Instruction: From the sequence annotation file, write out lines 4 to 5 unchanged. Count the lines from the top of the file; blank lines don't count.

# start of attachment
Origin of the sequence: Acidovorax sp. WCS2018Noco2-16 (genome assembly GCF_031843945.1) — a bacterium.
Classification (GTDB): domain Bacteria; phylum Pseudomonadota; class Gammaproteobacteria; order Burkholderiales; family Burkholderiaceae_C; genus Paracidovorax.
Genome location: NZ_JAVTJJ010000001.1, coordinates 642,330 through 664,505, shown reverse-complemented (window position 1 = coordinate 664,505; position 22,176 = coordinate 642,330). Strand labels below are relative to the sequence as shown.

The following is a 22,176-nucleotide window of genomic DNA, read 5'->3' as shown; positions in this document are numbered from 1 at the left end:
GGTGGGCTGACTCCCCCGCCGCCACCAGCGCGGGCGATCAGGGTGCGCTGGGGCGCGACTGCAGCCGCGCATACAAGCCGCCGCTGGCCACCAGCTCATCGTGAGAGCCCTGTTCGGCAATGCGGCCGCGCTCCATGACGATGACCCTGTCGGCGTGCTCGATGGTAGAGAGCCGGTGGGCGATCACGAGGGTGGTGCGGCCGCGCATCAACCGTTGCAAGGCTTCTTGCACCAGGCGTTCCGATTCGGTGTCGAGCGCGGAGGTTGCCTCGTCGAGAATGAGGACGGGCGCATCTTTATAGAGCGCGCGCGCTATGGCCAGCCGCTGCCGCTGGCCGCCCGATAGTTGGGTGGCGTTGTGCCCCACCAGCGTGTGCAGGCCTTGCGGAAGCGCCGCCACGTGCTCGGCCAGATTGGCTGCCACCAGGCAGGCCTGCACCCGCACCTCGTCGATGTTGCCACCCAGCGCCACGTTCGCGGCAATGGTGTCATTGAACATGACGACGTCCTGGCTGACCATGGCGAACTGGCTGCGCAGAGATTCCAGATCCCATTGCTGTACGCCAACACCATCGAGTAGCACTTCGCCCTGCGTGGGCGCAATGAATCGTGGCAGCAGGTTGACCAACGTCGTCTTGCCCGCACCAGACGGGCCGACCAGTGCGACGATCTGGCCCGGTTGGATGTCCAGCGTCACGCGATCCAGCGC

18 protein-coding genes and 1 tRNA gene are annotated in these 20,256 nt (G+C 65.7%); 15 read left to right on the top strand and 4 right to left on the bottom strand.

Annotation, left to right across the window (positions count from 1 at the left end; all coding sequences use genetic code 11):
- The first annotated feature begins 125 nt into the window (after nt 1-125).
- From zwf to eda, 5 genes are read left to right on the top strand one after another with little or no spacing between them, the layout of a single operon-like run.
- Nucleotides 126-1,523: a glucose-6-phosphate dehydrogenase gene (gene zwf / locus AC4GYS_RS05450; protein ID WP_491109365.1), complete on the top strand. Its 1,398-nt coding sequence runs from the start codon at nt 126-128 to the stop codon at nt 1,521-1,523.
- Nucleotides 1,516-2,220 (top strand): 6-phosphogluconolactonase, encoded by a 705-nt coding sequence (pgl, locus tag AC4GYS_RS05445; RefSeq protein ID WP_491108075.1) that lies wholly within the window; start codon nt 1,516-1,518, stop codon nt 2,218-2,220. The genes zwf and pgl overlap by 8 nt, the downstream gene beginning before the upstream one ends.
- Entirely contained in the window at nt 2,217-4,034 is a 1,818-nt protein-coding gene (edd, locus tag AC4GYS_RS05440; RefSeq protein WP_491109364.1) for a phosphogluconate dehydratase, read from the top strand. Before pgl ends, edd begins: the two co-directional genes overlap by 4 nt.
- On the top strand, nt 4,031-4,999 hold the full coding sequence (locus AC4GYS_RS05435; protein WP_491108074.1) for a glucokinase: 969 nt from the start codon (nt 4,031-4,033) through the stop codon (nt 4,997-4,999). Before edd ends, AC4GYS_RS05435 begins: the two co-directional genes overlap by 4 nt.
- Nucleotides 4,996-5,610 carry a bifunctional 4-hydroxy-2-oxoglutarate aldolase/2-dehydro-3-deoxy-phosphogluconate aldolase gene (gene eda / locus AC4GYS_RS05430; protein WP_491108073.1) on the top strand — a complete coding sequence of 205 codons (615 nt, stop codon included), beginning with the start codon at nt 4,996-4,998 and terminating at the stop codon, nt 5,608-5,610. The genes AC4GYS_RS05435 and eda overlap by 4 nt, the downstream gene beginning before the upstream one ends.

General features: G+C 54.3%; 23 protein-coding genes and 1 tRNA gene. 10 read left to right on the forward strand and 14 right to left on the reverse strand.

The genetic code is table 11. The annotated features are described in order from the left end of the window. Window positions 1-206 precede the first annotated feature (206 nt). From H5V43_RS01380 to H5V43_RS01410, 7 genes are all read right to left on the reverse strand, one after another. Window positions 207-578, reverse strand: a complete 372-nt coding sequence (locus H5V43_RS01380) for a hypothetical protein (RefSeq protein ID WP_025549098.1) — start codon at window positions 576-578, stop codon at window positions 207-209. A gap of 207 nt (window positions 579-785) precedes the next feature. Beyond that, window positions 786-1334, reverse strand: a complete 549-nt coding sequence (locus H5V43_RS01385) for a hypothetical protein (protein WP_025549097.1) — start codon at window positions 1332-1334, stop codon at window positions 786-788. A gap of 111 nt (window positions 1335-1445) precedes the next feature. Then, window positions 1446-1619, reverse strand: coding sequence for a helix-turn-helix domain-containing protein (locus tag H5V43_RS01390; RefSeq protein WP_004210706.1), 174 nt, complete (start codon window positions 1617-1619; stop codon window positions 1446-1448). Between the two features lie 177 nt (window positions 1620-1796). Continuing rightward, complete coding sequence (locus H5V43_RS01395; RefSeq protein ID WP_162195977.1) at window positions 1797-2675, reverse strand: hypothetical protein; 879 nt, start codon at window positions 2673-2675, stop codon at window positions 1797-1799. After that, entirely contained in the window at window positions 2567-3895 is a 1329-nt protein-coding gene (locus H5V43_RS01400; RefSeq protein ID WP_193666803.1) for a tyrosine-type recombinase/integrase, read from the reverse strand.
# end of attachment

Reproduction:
The following is a 22,176-nucleotide window of genomic DNA, read 5'->3' as shown; positions in this document are numbered from 1 at the left end:
GGTGGGCTGACTCCCCCGCCGCCACCAGCGCGGGCGATCAGGGTGCGCTGGGGCGCGACTGCAGCCGCGCATACAAGCCGCCGCTGGCCACCAGCTCATCGTGAGAGCCCTGTTCGGCAATGCGGCCGCGCTCCATGACGATGACCCTGTCGGCGTGCTCGATGGTAGAGAGCCGGTGGGCGATCACGAGGGTGGTGCGGCCGCGCATCAACCGTTGCAAGGCTTCTTGCACCAGGCGTTCCGATTCGGTGTCGAGCGCGGAGGTTGCCTCGTCGAGAATGAGGACGGGCGCATCTTTATAGAGCGCGCGCGCTATGGCCAGCCGCTGCCGCTGGCCGCCCGATAGTTGGGTGGCGTTGTGCCCCACCAGCGTGTGCAGGCCTTGCGGAAGCGCCGCCACGTGCTCGGCCAGATTGGCTGCCACCAGGCAGGCCTGCACCCGCACCTCGTCGATGTTGCCACCCAGCGCCACGTTCGCGGCAATGGTGTCATTGAACATGACGACGTCCTGGCTGACCATGGCGAACTGGCTGCGCAGAGATTCCAGATCCCATTGCTGTACGCCAACACCATCGAGTAGCACTTCGCCCTGCGTGGGCGCAATGAATCGTGGCAGCAGGTTGACCAACGTCGTCTTGCCCGCACCAGACGGGCCGACCAGTGCGACGATCTGGCCCGGTTGGATGTCCAGCGTCACGCGATCCAGCGC